Speech Related to the Politics of Juries Certainly Punishable by Law, New York Prosecutor Explains


The New York Times reports on the prosecutor's brief in the long-simmering prosecution of Julian Heicklen for handing out pamphlets advocating the jury's ye olde ancient Anglo-Saxon power and responsibility to judge the law as well as the facts (colloquially known as the power of jury nullification):

 prosecutors are offering their first detailed explanation for why they charged Mr. Heicklen, arguing in a brief that his "advocacy of jury nullification, directed as it is to jurors, would be both criminal and without Constitutional protections no matter where it occurred."

"His speech is not protected by the First Amendment," prosecutors wrote.

"No legal system could long survive," they added, "if it gave every individual the option of disregarding with impunity any law which by his personal standard was judged morally untenable."

The filing in the unusual case comes as Judge Kimba M. Wood of Federal District Court considers the defense's request to dismiss the case. She has scheduled oral arguments on the issue for next month.

That may be so. And yea indeed, no mighty republic could survive if we all chose to stop growing up, become Lost Boys, and drift off to Never-Never Land. And yet works made of words that paint that as a possibly desirable alternative are, last time I checked, legal. For a more political take on the same point, no legal system could long survive if everyone engaged in any sort of civil disobedience, and yet strangely advocating specific forms of civil disobedience through words or pamphlets is not generally considered illegal in a nation with the First Amendment.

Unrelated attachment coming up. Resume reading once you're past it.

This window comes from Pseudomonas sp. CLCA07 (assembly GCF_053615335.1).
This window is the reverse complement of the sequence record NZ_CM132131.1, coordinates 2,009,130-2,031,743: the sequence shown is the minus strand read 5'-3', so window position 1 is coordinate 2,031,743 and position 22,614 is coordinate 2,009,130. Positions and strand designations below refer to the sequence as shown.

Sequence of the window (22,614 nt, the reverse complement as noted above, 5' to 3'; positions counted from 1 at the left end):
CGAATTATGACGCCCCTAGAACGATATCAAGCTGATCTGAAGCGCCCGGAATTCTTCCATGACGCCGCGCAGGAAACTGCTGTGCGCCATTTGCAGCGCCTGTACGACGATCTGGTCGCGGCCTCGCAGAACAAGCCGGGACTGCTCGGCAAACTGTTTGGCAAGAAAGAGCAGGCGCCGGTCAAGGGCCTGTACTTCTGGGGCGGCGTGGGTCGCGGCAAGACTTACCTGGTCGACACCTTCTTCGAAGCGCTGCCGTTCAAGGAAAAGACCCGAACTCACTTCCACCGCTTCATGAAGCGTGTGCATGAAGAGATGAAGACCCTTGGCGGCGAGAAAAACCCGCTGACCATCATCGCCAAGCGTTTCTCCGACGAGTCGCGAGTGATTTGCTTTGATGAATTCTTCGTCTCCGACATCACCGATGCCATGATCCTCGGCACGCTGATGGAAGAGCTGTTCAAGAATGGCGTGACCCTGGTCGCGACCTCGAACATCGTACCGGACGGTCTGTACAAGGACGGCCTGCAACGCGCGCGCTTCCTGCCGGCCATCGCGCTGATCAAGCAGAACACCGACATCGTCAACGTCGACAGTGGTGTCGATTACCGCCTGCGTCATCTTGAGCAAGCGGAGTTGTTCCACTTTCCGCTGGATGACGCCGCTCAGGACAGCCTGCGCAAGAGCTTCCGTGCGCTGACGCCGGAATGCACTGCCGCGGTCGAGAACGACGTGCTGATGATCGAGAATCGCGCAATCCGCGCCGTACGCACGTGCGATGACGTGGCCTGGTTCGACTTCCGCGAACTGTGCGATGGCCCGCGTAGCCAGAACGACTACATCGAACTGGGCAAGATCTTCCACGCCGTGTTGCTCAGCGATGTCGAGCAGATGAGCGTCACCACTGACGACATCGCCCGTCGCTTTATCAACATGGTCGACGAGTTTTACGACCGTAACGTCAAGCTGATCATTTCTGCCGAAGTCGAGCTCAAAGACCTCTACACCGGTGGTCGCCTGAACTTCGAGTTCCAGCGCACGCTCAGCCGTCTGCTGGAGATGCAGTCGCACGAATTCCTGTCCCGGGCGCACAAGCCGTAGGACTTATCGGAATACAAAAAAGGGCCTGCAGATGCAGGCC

In short, the prosector's argument is very, very dangerous nonsense, and may it fail in court, and this whole indictment and prosecution is a blatant and awful case of legal punishment for political speech. (Which, not to put too fine a point on it, is a bad thing.)

I've been blogging about Mr. Heicklen's case many steps of the way, from his February arrest to the Times' first coverage of the case to Heicklen's defying a stupid court order about jury nullification pamphleteering in March to reporting in the June 2011 issue of Reason on a summation of his fight so far.

For the latest on Heicklen's legal troubles related to speaking the truth about jury's powers, see the "Tyranny Fighters" site.

Lysander Spooner explains it all to you on the traditional and necessary and just powers of juries, the final check and balance on tyranny.